Mbongeni Ngema, Playwright Best Known for ‘Sarafina!,’ Dies at 68

Mbongeni Ngema, Playwright Best Known for ‘Sarafina!,’ Dies at 68

Mbongeni Ngema, a South African playwright, lyricist and director whose stage works, including the Tony-nominated musical “Sarafina!,” challenged and mocked his homeland’s longtime policy of racial apartheid, died on Wednesday in a hospital in Mbizana, South Africa, after a car accident. He was 68.

Mr. Ngema was a passenger in a car that was struck head on when he was returning from a funeral in Lusikisiki, in Eastern Cape Province, according to a family statement cited in the South African news media.

“His masterfully creative narration of our liberation struggle honored the humanity of oppressed South Africans and exposed the inhumanity of an oppressive regime,” President Cyril Ramaphosa of South Africa said in a post on X after Mr. Ngema’s death.

In the decade before the release of Nelson Mandela from prison in 1990 and the dismantling of apartheid in the early ’90s, the South African system of institutionalized racism was an overwhelming concern to Mr. Ngema. During that decade he cocreated the play “Woza Albert!,” wrote and directed the play “Asinamali!” and wrote the script and collaborated on the music for “Sarafina!”

“Sarafina!” evolved out of a conversation he had in the 1980s with Winnie Madikizela-Mandela, a prominent anti-apartheid activist who was then married to Mandela.

“I was sitting with Mama Winnie Mandela, and I started thinking, ‘This country is in flames,’” he told the South African television show “The Insider SA” in 2022. “So I asked a question. I said, ‘Mama, what do you think is finally going to happen to this country?’

“Mama looked at me, and she said, ‘I wish I had a big blanket to cover the faces of the little ones so they do not see that bitter end.’”

Mr. Ngema soon began to envision young people, running and singing “Freedom Is Coming Tomorrow,” a song that he would write for “Sarafina!,” a musical that follows Black high school students in the township of Soweto in 1976 during the uprising against the government’s imposition of Afrikaans, rather than Zulu, as the official language in schools.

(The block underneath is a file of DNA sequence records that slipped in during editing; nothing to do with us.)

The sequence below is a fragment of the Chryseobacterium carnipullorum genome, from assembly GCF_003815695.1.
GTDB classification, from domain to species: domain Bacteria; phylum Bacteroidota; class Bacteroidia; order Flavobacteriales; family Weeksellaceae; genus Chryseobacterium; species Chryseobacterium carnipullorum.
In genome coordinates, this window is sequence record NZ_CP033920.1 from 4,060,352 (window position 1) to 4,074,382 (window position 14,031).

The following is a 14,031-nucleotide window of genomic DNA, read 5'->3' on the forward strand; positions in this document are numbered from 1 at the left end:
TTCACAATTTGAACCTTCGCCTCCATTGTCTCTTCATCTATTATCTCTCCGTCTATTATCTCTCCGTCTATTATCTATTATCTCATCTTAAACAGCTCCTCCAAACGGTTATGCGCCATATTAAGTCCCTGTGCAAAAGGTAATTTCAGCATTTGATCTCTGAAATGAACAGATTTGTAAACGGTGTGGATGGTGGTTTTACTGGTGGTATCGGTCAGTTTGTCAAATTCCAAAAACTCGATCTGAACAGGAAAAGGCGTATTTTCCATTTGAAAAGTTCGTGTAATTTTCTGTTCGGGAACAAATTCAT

“Sarafina!” opened in Johannesburg in 1987. It moved that fall to the Mitzi E. Newhouse Theater at Lincoln Center and then, in early 1988, to Broadway, at the Cort Theater, where it played 597 performances.

In his review of the production at the Newhouse, Frank Rich of The New York Times wrote that Mr. Ngema had “brought forth a musical that transmutes the oppression of Black townships into liberating singing and dancing that nearly raises the theater’s roof.”

The score, he added, “evokes the cacophony of life in a Black society both oppressed and defiant, at once sentenced to hard labor and ignited by dreams of social justice.”

“Sarafina!” received five Tony nominations, including three for Mr. Ngema: for best direction of a musical (won by Harold Prince for “The Phantom of the Opera”), best original score (won by Stephen Sondheim for “Into the Woods”) and best choreography, which he shared with Ndaba Mhlongo (won by Michael Smuin for “Anything Goes”).

“Sarafina!” was also nominated for best musical and best featured actress in a musical.

It was adapted as a film in 1992, starring Leleti Khumalo, who had starred in the South African and Broadway productions, with Whoopi Goldberg as an inspirational teacher and the singer-songwriter Miriam Makeba as Sarafina’s mother.

Mbongeni Ngema (pronounced mmm-bon-GEN-i nnn-GAY-ma) was born on June 1, 1955, in Verulam, a town north of Durban.

According to his official biography for the film “Sarafina!,” he was separated from his parents at 11, then lived for a time with extended family in Zululand and later on his own in the poor neighborhoods around Durban. From age 12, he taught himself to play guitar.